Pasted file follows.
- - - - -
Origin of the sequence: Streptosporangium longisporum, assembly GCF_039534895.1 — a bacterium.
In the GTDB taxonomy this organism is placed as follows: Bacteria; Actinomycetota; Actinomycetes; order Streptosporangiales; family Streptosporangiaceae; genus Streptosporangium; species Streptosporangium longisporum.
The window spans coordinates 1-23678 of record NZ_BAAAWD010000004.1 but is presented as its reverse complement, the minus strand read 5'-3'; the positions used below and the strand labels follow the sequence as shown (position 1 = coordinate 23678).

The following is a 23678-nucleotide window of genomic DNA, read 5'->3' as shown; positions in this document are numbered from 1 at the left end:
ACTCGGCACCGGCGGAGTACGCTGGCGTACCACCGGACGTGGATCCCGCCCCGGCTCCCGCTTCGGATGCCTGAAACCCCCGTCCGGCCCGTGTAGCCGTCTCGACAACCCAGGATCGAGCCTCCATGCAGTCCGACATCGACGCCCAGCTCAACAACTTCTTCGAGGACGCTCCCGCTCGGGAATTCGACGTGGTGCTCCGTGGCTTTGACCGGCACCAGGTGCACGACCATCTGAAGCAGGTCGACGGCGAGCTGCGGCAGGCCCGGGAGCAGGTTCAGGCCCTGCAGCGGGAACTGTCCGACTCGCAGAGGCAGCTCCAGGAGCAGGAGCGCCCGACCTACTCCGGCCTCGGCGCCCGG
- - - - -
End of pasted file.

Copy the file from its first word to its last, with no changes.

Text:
Origin of the sequence: Streptosporangium longisporum, assembly GCF_039534895.1 — a bacterium.
In the GTDB taxonomy this organism is placed as follows: Bacteria; Actinomycetota; Actinomycetes; order Streptosporangiales; family Streptosporangiaceae; genus Streptosporangium; species Streptosporangium longisporum.
The window spans coordinates 1-23678 of record NZ_BAAAWD010000004.1 but is presented as its reverse complement, the minus strand read 5'-3'; the positions used below and the strand labels follow the sequence as shown (position 1 = coordinate 23678).

The following is a 23678-nucleotide window of genomic DNA, read 5'->3' as shown; positions in this document are numbered from 1 at the left end:
ACTCGGCACCGGCGGAGTACGCTGGCGTACCACCGGACGTGGATCCCGCCCCGGCTCCCGCTTCGGATGCCTGAAACCCCCGTCCGGCCCGTGTAGCCGTCTCGACAACCCAGGATCGAGCCTCCATGCAGTCCGACATCGACGCCCAGCTCAACAACTTCTTCGAGGACGCTCCCGCTCGGGAATTCGACGTGGTGCTCCGTGGCTTTGACCGGCACCAGGTGCACGACCATCTGAAGCAGGTCGACGGCGAGCTGCGGCAGGCCCGGGAGCAGGTTCAGGCCCTGCAGCGGGAACTGTCCGACTCGCAGAGGCAGCTCCAGGAGCAGGAGCGCCCGACCTACTCCGGCCTCGGCGCCCGG